The “N” Word


I grew up with the N word. I do believe my mother may have been the most racist person I have ever known. Her racism however did something positive to me; it gave me great empathy for those different from myself. This experience made me seek diversity as I grew up. My mother didn’t like Jews, African Americans, the Irish, and Italians; come to think of it she did not like anyone. My family did not have television when we were children. One summer I was sent to Maryland. I was at that time showing an interest in boys and apparently behaving badly. I was placed upon a Greyhound bus in Manchester, Vermont and got off somewhere in Maryland. With my little transistor radio close to my ear I listened to the news regarding the March on Washington. I was deeply moved even enraged by the injustice that I heard. Oh how I longed to get off that bus and join Civil Rights Workers as they marched on Washington! This was a defining moment in my life.

yellow butterfly
alights upon the barley
distant lightening

This is gratefully shared at Poets United Poetry Pantry

Forgive me. I had not realized when I wrote this that we had a Disney theme this week.

22 thoughts on “The “N” Word

  1. Liz, there is no Disney theme at Poetry Pantry this week. There was at dVerse, but since I returned from Disney it has been fodder for a bit of poetry, thus my poem. It is interesting that you learned anti-racism from your mother who was racist. That was a very positive thing, and you must have been very perceptive to take your own MUCH more accepting stance on the subject. Enjoyed reading about your defining moment!

    • Hi Mary – good about Disney. Sorry to be so late responding. Ill. Ill. Ill. And really sick of it. Even getting kind of angry about now. There were three of us kids. I was the oldest. We are all estranged, but I can say that my mother’s racism and excessive classism turned each of us into compassionate and empathetic persons. For that I am grateful. Thank you.

  2. Liz,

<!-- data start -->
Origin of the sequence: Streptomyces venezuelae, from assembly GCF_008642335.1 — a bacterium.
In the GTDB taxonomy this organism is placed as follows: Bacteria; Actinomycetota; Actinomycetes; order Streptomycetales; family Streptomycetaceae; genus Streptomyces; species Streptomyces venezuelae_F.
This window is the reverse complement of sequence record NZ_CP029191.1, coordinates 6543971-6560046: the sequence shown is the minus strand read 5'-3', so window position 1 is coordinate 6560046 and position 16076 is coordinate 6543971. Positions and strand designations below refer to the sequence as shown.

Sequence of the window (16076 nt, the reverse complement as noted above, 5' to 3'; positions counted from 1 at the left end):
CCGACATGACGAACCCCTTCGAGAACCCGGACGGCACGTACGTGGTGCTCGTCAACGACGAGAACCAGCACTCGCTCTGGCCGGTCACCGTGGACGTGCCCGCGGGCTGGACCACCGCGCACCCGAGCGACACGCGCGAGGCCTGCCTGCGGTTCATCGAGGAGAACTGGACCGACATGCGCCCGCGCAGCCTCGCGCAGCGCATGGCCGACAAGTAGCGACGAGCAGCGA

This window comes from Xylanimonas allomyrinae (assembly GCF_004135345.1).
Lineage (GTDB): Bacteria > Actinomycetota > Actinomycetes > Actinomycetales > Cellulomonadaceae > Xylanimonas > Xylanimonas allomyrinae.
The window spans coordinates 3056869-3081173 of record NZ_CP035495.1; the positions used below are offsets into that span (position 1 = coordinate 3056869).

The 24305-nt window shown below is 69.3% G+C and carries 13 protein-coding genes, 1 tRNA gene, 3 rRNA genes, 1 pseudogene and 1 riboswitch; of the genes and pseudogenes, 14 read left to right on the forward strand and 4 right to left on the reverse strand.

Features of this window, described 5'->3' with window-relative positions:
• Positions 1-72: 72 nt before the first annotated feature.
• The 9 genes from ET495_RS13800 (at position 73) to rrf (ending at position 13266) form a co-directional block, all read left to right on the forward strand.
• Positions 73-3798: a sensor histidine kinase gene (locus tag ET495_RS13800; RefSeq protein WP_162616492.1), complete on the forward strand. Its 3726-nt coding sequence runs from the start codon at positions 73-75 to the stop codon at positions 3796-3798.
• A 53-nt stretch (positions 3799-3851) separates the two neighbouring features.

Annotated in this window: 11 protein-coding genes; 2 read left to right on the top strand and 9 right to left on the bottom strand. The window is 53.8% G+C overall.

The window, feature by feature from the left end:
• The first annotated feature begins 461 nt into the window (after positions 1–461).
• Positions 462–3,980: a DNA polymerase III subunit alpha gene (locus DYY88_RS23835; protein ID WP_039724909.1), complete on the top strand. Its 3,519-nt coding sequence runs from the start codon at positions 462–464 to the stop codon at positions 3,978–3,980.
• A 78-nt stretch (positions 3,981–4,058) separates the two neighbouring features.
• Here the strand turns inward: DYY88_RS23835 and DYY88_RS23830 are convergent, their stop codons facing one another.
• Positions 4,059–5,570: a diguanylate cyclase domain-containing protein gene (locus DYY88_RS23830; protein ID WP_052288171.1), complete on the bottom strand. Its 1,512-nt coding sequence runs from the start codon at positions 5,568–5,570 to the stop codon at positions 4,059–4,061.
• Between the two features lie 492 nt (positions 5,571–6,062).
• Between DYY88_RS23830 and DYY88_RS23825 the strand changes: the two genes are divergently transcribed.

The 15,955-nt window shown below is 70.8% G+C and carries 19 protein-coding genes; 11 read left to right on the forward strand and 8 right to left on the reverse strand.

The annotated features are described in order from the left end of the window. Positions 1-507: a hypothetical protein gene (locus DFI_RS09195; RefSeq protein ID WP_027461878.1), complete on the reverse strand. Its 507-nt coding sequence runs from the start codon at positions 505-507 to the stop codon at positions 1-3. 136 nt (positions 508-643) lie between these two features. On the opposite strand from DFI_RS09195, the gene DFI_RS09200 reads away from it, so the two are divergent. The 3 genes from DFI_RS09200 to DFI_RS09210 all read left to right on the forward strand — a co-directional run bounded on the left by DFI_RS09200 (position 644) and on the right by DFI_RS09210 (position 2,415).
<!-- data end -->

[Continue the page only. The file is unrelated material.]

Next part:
It was interesting to read your personal encounter with racism, through your mother.
    I encountered racism through strangers mainly, in Northern Ireland. Judged by the school unifrom I wore, or that subsequently worn by my own children. Judged by the perceived religious affiliation because of our christian names..or indeed surnames.
    However, I also heard the most damning racism from the mouth of a white Bell-Hop in Atlanta in 2008…Unbelievablely bad and my closest encounter with racism, by colour alone. Sad memories…


    • Hi Eileen, it is so nice to see you. For some reason I recall not long ago attempting to go onto one of your blogs only to be told that I could not – can’t remember why right now. Oh yes, I think about you and the hell of Northern Ireland, I really do. It bothers me a good bit, both what you have endured and what still takes place there.

      The SOUTH? What a joke! I grew up in NY and New England. Today I live in the mid-west in St Louis – a state sitting on both sides of the civil war. It can be very racist here to. I live in the city itself as I choose diversity. Thanks for finding me again.

  3. My family was racist too and out of that sprang me and my kids – about as inclusive a people as you could ever meet. Amazing how that works. I feel deeply about the civil rights movement too. I love your haibun – and loved seeing your name in the Pantry. I went “yippee! It’s Liz!” Great poem, kiddo.

  4. What a defining moment ~ Love that you took your mother’s hatred for the word, to embrace all other new things in life and people ~ The image of the yellow butterfly is lovely too ~

    • Hi Grace – I wonder if the bottomless pit of hatred really isn’t bottomless. I wonder if thru my mother’s hatred I found the bottom and there was no way to go but up. Thanks.

  5. i like that the way your mother thought made you sensitive to go a different way and how it opened you mind and heart for others.. love that butterfly image you leave us with

  6. i think it is pretty cool how it had the adverse affect on you and i am glad that it did and inspired in you empathy for others…what a hard world it is to live in when you are so filled with hate eh? love the close as well liz…

    i take it you are feeling better?

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